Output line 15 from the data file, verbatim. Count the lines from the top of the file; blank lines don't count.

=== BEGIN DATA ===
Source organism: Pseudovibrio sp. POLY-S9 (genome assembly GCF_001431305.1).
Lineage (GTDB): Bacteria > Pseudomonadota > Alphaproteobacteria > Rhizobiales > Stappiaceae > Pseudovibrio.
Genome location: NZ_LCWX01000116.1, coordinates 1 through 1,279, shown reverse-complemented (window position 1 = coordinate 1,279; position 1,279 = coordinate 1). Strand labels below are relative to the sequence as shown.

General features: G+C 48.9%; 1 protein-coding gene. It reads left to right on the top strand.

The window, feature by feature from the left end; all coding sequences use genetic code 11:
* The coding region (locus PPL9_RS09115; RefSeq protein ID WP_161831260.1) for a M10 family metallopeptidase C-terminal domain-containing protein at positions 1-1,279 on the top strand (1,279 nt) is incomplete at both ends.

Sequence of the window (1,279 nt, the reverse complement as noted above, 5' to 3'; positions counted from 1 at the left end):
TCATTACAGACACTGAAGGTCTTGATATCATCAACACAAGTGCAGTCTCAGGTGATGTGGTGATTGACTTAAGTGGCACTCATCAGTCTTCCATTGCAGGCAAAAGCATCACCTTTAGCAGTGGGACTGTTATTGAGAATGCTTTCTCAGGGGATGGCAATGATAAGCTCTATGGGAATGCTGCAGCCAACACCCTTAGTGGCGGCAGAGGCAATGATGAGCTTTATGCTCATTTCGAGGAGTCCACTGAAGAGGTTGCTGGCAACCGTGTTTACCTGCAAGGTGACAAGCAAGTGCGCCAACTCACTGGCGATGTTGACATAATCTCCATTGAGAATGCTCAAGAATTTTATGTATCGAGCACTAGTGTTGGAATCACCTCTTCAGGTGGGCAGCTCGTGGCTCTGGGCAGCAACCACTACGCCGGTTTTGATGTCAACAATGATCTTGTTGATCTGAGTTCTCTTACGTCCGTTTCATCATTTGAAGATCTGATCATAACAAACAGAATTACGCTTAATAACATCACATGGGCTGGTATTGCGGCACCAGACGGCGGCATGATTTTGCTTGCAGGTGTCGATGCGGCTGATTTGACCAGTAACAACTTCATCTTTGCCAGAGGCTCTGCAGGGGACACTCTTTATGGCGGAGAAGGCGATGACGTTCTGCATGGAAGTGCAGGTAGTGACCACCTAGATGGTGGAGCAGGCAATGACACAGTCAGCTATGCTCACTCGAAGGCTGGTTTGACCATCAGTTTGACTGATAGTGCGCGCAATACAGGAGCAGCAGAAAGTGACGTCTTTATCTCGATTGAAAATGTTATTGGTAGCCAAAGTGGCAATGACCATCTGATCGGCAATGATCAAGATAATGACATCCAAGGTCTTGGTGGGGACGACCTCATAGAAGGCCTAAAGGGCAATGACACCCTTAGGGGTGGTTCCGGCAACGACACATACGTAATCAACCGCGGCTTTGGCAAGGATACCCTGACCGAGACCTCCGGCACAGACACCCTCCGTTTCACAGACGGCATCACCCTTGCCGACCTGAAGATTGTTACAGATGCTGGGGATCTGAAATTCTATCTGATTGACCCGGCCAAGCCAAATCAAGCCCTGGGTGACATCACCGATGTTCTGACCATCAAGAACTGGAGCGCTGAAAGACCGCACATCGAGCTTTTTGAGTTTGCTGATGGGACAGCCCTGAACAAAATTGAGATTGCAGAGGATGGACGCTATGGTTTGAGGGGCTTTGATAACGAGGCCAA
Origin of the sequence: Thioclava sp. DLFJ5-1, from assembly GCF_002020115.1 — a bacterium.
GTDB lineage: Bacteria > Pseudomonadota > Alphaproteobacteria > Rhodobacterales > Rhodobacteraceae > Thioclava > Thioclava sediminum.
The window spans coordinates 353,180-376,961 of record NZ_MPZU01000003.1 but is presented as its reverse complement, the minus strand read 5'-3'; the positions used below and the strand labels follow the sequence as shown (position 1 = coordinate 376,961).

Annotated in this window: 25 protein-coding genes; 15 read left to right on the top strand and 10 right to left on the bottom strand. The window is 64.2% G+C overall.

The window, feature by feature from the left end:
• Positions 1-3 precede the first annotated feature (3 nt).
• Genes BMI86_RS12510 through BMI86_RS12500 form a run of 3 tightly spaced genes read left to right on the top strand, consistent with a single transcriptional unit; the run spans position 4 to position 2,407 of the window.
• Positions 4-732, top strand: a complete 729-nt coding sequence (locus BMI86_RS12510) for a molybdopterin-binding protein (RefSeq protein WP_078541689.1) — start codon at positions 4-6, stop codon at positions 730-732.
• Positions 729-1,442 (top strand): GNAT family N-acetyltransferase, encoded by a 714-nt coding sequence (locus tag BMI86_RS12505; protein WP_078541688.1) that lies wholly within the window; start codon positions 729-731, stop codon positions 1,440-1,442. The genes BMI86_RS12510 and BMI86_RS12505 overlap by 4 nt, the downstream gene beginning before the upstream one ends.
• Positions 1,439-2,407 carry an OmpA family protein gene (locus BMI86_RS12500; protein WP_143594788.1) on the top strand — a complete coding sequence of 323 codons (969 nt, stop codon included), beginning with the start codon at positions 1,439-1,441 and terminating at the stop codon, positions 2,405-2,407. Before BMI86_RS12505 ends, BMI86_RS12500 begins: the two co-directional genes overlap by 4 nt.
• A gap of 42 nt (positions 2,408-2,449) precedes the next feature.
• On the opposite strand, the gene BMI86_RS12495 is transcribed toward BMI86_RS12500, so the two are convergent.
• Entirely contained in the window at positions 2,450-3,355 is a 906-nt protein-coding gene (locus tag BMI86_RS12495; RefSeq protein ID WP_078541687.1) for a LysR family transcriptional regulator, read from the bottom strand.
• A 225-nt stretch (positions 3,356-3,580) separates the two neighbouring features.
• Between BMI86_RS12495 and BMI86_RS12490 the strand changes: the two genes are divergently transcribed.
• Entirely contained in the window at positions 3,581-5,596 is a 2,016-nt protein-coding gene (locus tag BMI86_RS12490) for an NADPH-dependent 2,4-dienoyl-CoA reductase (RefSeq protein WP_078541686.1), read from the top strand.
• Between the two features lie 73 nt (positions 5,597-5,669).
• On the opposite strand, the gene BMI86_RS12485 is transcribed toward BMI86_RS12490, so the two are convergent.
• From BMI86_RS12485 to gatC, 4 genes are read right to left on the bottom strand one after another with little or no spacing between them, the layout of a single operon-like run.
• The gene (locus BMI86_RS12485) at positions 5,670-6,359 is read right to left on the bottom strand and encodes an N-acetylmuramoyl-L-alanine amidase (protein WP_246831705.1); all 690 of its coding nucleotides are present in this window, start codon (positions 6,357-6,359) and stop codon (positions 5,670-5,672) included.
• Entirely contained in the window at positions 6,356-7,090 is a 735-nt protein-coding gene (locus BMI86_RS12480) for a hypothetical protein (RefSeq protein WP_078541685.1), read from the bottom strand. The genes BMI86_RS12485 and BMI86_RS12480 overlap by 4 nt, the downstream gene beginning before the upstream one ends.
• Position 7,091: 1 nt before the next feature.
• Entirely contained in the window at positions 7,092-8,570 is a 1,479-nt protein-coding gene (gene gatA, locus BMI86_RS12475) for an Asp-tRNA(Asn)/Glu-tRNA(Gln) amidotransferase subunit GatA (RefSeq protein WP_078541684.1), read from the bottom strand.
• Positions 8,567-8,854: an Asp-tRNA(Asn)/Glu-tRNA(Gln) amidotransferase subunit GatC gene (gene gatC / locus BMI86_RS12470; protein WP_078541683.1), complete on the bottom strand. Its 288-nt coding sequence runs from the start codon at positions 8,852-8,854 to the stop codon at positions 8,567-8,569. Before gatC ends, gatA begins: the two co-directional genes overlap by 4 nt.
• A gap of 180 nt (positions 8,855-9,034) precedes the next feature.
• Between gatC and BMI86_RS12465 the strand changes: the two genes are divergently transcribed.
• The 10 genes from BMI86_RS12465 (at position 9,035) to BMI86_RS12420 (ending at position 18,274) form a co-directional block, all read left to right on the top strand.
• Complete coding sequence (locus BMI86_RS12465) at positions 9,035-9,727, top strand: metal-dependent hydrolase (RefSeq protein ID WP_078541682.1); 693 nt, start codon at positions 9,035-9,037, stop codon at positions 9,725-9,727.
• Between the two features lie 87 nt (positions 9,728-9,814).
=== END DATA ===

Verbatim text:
• Genes BMI86_RS12510 through BMI86_RS12500 form a run of 3 tightly spaced genes read left to right on the top strand, consistent with a single transcriptional unit; the run spans position 4 to position 2,407 of the window.